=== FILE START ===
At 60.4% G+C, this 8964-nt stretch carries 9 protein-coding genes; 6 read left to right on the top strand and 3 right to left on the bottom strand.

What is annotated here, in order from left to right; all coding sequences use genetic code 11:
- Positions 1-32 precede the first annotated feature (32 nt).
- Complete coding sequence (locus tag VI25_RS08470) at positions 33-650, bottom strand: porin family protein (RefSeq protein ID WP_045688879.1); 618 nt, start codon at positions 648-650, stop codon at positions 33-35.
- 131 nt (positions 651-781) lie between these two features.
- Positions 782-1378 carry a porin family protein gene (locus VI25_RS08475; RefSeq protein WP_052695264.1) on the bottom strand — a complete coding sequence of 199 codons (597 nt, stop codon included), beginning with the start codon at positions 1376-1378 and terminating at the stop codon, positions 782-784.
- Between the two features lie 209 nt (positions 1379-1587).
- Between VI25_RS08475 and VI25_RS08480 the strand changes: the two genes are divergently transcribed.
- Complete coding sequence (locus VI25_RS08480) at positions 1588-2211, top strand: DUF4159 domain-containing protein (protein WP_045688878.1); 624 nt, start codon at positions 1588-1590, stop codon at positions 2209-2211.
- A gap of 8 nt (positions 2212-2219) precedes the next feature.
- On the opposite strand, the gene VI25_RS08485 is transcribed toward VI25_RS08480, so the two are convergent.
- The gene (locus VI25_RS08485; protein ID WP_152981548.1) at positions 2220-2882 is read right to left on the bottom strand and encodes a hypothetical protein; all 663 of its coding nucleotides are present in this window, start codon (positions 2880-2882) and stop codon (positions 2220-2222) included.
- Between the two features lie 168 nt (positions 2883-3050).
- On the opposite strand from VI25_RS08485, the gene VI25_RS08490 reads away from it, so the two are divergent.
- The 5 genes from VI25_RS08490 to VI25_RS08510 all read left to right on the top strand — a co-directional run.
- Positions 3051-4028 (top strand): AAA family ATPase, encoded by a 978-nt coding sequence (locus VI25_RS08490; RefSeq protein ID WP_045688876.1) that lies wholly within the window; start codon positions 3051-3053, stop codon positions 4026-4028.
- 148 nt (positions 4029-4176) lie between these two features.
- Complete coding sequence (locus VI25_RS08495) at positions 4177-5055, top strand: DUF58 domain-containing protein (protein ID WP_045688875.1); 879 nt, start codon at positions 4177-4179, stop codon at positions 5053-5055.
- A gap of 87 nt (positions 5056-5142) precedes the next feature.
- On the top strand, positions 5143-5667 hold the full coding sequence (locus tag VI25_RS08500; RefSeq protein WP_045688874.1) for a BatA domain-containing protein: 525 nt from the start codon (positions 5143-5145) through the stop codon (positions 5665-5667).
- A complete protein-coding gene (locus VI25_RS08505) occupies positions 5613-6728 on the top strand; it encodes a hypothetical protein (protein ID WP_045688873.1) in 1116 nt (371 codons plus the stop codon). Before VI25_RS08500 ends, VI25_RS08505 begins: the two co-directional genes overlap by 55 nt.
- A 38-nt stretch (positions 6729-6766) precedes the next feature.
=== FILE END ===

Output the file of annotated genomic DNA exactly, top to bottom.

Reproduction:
At 60.4% G+C, this 8964-nt stretch carries 9 protein-coding genes; 6 read left to right on the top strand and 3 right to left on the bottom strand.

What is annotated here, in order from left to right; all coding sequences use genetic code 11:
- Positions 1-32 precede the first annotated feature (32 nt).
- Complete coding sequence (locus tag VI25_RS08470) at positions 33-650, bottom strand: porin family protein (RefSeq protein ID WP_045688879.1); 618 nt, start codon at positions 648-650, stop codon at positions 33-35.
- 131 nt (positions 651-781) lie between these two features.
- Positions 782-1378 carry a porin family protein gene (locus VI25_RS08475; RefSeq protein WP_052695264.1) on the bottom strand — a complete coding sequence of 199 codons (597 nt, stop codon included), beginning with the start codon at positions 1376-1378 and terminating at the stop codon, positions 782-784.
- Between the two features lie 209 nt (positions 1379-1587).
- Between VI25_RS08475 and VI25_RS08480 the strand changes: the two genes are divergently transcribed.
- Complete coding sequence (locus VI25_RS08480) at positions 1588-2211, top strand: DUF4159 domain-containing protein (protein WP_045688878.1); 624 nt, start codon at positions 1588-1590, stop codon at positions 2209-2211.
- A gap of 8 nt (positions 2212-2219) precedes the next feature.
- On the opposite strand, the gene VI25_RS08485 is transcribed toward VI25_RS08480, so the two are convergent.
- The gene (locus VI25_RS08485; protein ID WP_152981548.1) at positions 2220-2882 is read right to left on the bottom strand and encodes a hypothetical protein; all 663 of its coding nucleotides are present in this window, start codon (positions 2880-2882) and stop codon (positions 2220-2222) included.
- Between the two features lie 168 nt (positions 2883-3050).
- On the opposite strand from VI25_RS08485, the gene VI25_RS08490 reads away from it, so the two are divergent.
- The 5 genes from VI25_RS08490 to VI25_RS08510 all read left to right on the top strand — a co-directional run.
- Positions 3051-4028 (top strand): AAA family ATPase, encoded by a 978-nt coding sequence (locus VI25_RS08490; RefSeq protein ID WP_045688876.1) that lies wholly within the window; start codon positions 3051-3053, stop codon positions 4026-4028.
- 148 nt (positions 4029-4176) lie between these two features.
- Complete coding sequence (locus VI25_RS08495) at positions 4177-5055, top strand: DUF58 domain-containing protein (protein ID WP_045688875.1); 879 nt, start codon at positions 4177-4179, stop codon at positions 5053-5055.
- A gap of 87 nt (positions 5056-5142) precedes the next feature.
- On the top strand, positions 5143-5667 hold the full coding sequence (locus tag VI25_RS08500; RefSeq protein WP_045688874.1) for a BatA domain-containing protein: 525 nt from the start codon (positions 5143-5145) through the stop codon (positions 5665-5667).
- A complete protein-coding gene (locus VI25_RS08505) occupies positions 5613-6728 on the top strand; it encodes a hypothetical protein (protein ID WP_045688873.1) in 1116 nt (371 codons plus the stop codon). Before VI25_RS08500 ends, VI25_RS08505 begins: the two co-directional genes overlap by 55 nt.
- A 38-nt stretch (positions 6729-6766) precedes the next feature.